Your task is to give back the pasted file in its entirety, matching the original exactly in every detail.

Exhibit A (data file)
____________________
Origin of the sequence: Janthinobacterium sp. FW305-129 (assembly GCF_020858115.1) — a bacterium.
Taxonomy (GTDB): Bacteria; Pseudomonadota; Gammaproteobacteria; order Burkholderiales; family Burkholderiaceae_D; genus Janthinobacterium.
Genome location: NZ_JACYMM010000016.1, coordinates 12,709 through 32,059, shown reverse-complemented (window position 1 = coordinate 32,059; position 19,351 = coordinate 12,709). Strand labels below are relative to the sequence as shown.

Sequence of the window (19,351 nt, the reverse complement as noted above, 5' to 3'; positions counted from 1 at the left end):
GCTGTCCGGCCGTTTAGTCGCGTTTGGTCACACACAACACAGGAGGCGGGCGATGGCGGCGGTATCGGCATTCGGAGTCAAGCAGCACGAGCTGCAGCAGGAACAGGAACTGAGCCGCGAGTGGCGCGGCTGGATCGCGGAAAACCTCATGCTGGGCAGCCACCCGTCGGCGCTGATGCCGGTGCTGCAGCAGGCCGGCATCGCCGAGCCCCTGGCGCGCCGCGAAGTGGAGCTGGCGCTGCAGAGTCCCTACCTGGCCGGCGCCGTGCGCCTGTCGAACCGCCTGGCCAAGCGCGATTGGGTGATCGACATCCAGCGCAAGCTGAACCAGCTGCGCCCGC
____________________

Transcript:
Origin of the sequence: Janthinobacterium sp. FW305-129 (assembly GCF_020858115.1) — a bacterium.
Taxonomy (GTDB): Bacteria; Pseudomonadota; Gammaproteobacteria; order Burkholderiales; family Burkholderiaceae_D; genus Janthinobacterium.
Genome location: NZ_JACYMM010000016.1, coordinates 12,709 through 32,059, shown reverse-complemented (window position 1 = coordinate 32,059; position 19,351 = coordinate 12,709). Strand labels below are relative to the sequence as shown.

Sequence of the window (19,351 nt, the reverse complement as noted above, 5' to 3'; positions counted from 1 at the left end):
GCTGTCCGGCCGTTTAGTCGCGTTTGGTCACACACAACACAGGAGGCGGGCGATGGCGGCGGTATCGGCATTCGGAGTCAAGCAGCACGAGCTGCAGCAGGAACAGGAACTGAGCCGCGAGTGGCGCGGCTGGATCGCGGAAAACCTCATGCTGGGCAGCCACCCGTCGGCGCTGATGCCGGTGCTGCAGCAGGCCGGCATCGCCGAGCCCCTGGCGCGCCGCGAAGTGGAGCTGGCGCTGCAGAGTCCCTACCTGGCCGGCGCCGTGCGCCTGTCGAACCGCCTGGCCAAGCGCGATTGGGTGATCGACATCCAGCGCAAGCTGAACCAGCTGCGCCCGC